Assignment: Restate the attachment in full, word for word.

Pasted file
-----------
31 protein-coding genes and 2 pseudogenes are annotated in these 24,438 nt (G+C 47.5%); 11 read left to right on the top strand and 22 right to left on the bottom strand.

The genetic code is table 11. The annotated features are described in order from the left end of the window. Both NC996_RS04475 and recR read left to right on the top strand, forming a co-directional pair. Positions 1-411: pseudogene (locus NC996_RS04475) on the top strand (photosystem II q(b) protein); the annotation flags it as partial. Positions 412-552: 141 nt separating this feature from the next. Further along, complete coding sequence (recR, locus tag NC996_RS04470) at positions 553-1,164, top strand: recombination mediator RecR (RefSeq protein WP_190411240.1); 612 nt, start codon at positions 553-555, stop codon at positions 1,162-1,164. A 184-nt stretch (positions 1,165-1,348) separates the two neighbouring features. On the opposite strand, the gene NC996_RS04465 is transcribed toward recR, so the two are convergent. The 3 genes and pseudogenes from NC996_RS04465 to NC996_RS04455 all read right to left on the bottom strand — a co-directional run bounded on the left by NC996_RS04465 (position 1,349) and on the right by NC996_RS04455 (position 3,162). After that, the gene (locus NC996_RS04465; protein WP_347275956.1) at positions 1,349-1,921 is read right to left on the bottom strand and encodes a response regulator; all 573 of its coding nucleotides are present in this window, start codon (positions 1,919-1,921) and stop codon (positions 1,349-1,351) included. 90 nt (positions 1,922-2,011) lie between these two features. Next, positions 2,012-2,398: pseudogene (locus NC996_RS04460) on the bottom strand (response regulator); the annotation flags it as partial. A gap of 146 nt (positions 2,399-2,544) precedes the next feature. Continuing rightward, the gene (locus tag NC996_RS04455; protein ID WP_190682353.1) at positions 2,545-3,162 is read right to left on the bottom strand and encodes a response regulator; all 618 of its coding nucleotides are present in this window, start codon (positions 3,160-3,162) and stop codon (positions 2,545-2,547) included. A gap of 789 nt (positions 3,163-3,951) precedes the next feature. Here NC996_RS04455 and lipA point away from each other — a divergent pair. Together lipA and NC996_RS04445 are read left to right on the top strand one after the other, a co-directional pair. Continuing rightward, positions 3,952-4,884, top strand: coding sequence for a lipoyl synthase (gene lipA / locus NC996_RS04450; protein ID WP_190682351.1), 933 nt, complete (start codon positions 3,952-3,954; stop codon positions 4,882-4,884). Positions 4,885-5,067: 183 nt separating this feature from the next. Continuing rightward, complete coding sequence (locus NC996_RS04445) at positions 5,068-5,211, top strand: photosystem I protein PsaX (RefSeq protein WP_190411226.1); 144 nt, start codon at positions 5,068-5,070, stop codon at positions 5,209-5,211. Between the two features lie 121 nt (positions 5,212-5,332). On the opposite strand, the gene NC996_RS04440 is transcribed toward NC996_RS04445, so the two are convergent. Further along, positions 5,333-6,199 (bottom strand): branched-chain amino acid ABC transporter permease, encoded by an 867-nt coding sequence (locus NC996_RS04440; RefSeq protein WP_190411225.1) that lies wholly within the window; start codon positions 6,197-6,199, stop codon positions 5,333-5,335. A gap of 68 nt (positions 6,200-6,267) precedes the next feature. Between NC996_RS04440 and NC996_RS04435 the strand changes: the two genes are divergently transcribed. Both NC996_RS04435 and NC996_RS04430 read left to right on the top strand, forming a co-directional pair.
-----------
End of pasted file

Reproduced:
31 protein-coding genes and 2 pseudogenes are annotated in these 24,438 nt (G+C 47.5%); 11 read left to right on the top strand and 22 right to left on the bottom strand.

The genetic code is table 11. The annotated features are described in order from the left end of the window. Both NC996_RS04475 and recR read left to right on the top strand, forming a co-directional pair. Positions 1-411: pseudogene (locus NC996_RS04475) on the top strand (photosystem II q(b) protein); the annotation flags it as partial. Positions 412-552: 141 nt separating this feature from the next. Further along, complete coding sequence (recR, locus tag NC996_RS04470) at positions 553-1,164, top strand: recombination mediator RecR (RefSeq protein WP_190411240.1); 612 nt, start codon at positions 553-555, stop codon at positions 1,162-1,164. A 184-nt stretch (positions 1,165-1,348) separates the two neighbouring features. On the opposite strand, the gene NC996_RS04465 is transcribed toward recR, so the two are convergent. The 3 genes and pseudogenes from NC996_RS04465 to NC996_RS04455 all read right to left on the bottom strand — a co-directional run bounded on the left by NC996_RS04465 (position 1,349) and on the right by NC996_RS04455 (position 3,162). After that, the gene (locus NC996_RS04465; protein WP_347275956.1) at positions 1,349-1,921 is read right to left on the bottom strand and encodes a response regulator; all 573 of its coding nucleotides are present in this window, start codon (positions 1,919-1,921) and stop codon (positions 1,349-1,351) included. 90 nt (positions 1,922-2,011) lie between these two features. Next, positions 2,012-2,398: pseudogene (locus NC996_RS04460) on the bottom strand (response regulator); the annotation flags it as partial. A gap of 146 nt (positions 2,399-2,544) precedes the next feature. Continuing rightward, the gene (locus tag NC996_RS04455; protein ID WP_190682353.1) at positions 2,545-3,162 is read right to left on the bottom strand and encodes a response regulator; all 618 of its coding nucleotides are present in this window, start codon (positions 3,160-3,162) and stop codon (positions 2,545-2,547) included. A gap of 789 nt (positions 3,163-3,951) precedes the next feature. Here NC996_RS04455 and lipA point away from each other — a divergent pair. Together lipA and NC996_RS04445 are read left to right on the top strand one after the other, a co-directional pair. Continuing rightward, positions 3,952-4,884, top strand: coding sequence for a lipoyl synthase (gene lipA / locus NC996_RS04450; protein ID WP_190682351.1), 933 nt, complete (start codon positions 3,952-3,954; stop codon positions 4,882-4,884). Positions 4,885-5,067: 183 nt separating this feature from the next. Continuing rightward, complete coding sequence (locus NC996_RS04445) at positions 5,068-5,211, top strand: photosystem I protein PsaX (RefSeq protein WP_190411226.1); 144 nt, start codon at positions 5,068-5,070, stop codon at positions 5,209-5,211. Between the two features lie 121 nt (positions 5,212-5,332). On the opposite strand, the gene NC996_RS04440 is transcribed toward NC996_RS04445, so the two are convergent. Further along, positions 5,333-6,199 (bottom strand): branched-chain amino acid ABC transporter permease, encoded by an 867-nt coding sequence (locus NC996_RS04440; RefSeq protein WP_190411225.1) that lies wholly within the window; start codon positions 6,197-6,199, stop codon positions 5,333-5,335. A gap of 68 nt (positions 6,200-6,267) precedes the next feature. Between NC996_RS04440 and NC996_RS04435 the strand changes: the two genes are divergently transcribed. Both NC996_RS04435 and NC996_RS04430 read left to right on the top strand, forming a co-directional pair.